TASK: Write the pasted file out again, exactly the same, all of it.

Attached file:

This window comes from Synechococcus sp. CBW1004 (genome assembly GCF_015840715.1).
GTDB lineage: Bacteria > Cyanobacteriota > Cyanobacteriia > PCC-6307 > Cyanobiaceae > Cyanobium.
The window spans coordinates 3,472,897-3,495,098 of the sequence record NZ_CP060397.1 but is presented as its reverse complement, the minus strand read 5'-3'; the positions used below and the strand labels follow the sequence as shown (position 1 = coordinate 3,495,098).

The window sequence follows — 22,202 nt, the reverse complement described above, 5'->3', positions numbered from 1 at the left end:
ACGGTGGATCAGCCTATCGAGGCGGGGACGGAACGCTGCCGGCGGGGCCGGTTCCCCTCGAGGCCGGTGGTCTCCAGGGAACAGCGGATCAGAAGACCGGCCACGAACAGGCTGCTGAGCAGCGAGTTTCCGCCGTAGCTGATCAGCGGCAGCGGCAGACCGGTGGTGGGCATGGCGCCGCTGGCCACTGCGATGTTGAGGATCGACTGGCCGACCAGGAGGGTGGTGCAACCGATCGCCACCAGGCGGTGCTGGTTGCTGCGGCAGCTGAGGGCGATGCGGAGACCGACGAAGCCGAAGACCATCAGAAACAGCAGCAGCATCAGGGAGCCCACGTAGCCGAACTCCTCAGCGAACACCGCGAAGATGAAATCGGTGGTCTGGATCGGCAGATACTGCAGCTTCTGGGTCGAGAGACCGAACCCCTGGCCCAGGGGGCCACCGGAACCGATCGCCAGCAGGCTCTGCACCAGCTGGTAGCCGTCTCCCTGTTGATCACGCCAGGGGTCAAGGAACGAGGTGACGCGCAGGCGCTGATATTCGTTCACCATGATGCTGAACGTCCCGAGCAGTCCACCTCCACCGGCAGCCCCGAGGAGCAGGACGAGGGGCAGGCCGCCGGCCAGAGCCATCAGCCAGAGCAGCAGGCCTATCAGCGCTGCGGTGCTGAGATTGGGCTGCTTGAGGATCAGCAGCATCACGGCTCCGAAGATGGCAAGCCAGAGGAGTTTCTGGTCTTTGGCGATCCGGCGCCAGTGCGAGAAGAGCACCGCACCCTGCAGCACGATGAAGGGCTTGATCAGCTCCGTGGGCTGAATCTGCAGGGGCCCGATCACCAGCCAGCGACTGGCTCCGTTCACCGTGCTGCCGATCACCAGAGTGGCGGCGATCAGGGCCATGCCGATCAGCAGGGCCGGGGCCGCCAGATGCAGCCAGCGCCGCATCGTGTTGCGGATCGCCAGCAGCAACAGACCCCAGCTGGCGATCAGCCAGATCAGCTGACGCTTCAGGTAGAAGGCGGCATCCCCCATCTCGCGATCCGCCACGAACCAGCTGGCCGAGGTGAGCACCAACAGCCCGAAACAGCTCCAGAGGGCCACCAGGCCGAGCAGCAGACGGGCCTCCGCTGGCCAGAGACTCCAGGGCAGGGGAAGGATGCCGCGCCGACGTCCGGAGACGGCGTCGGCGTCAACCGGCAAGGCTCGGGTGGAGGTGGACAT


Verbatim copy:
This window comes from Synechococcus sp. CBW1004 (genome assembly GCF_015840715.1).
GTDB lineage: Bacteria > Cyanobacteriota > Cyanobacteriia > PCC-6307 > Cyanobiaceae > Cyanobium.
The window spans coordinates 3,472,897-3,495,098 of the sequence record NZ_CP060397.1 but is presented as its reverse complement, the minus strand read 5'-3'; the positions used below and the strand labels follow the sequence as shown (position 1 = coordinate 3,495,098).

The window sequence follows — 22,202 nt, the reverse complement described above, 5'->3', positions numbered from 1 at the left end:
ACGGTGGATCAGCCTATCGAGGCGGGGACGGAACGCTGCCGGCGGGGCCGGTTCCCCTCGAGGCCGGTGGTCTCCAGGGAACAGCGGATCAGAAGACCGGCCACGAACAGGCTGCTGAGCAGCGAGTTTCCGCCGTAGCTGATCAGCGGCAGCGGCAGACCGGTGGTGGGCATGGCGCCGCTGGCCACTGCGATGTTGAGGATCGACTGGCCGACCAGGAGGGTGGTGCAACCGATCGCCACCAGGCGGTGCTGGTTGCTGCGGCAGCTGAGGGCGATGCGGAGACCGACGAAGCCGAAGACCATCAGAAACAGCAGCAGCATCAGGGAGCCCACGTAGCCGAACTCCTCAGCGAACACCGCGAAGATGAAATCGGTGGTCTGGATCGGCAGATACTGCAGCTTCTGGGTCGAGAGACCGAACCCCTGGCCCAGGGGGCCACCGGAACCGATCGCCAGCAGGCTCTGCACCAGCTGGTAGCCGTCTCCCTGTTGATCACGCCAGGGGTCAAGGAACGAGGTGACGCGCAGGCGCTGATATTCGTTCACCATGATGCTGAACGTCCCGAGCAGTCCACCTCCACCGGCAGCCCCGAGGAGCAGGACGAGGGGCAGGCCGCCGGCCAGAGCCATCAGCCAGAGCAGCAGGCCTATCAGCGCTGCGGTGCTGAGATTGGGCTGCTTGAGGATCAGCAGCATCACGGCTCCGAAGATGGCAAGCCAGAGGAGTTTCTGGTCTTTGGCGATCCGGCGCCAGTGCGAGAAGAGCACCGCACCCTGCAGCACGATGAAGGGCTTGATCAGCTCCGTGGGCTGAATCTGCAGGGGCCCGATCACCAGCCAGCGACTGGCTCCGTTCACCGTGCTGCCGATCACCAGAGTGGCGGCGATCAGGGCCATGCCGATCAGCAGGGCCGGGGCCGCCAGATGCAGCCAGCGCCGCATCGTGTTGCGGATCGCCAGCAGCAACAGACCCCAGCTGGCGATCAGCCAGATCAGCTGACGCTTCAGGTAGAAGGCGGCATCCCCCATCTCGCGATCCGCCACGAACCAGCTGGCCGAGGTGAGCACCAACAGCCCGAAACAGCTCCAGAGGGCCACCAGGCCGAGCAGCAGACGGGCCTCCGCTGGCCAGAGACTCCAGGGCAGGGGAAGGATGCCGCGCCGACGTCCGGAGACGGCGTCGGCGTCAACCGGCAAGGCTCGGGTGGAGGTGGACAT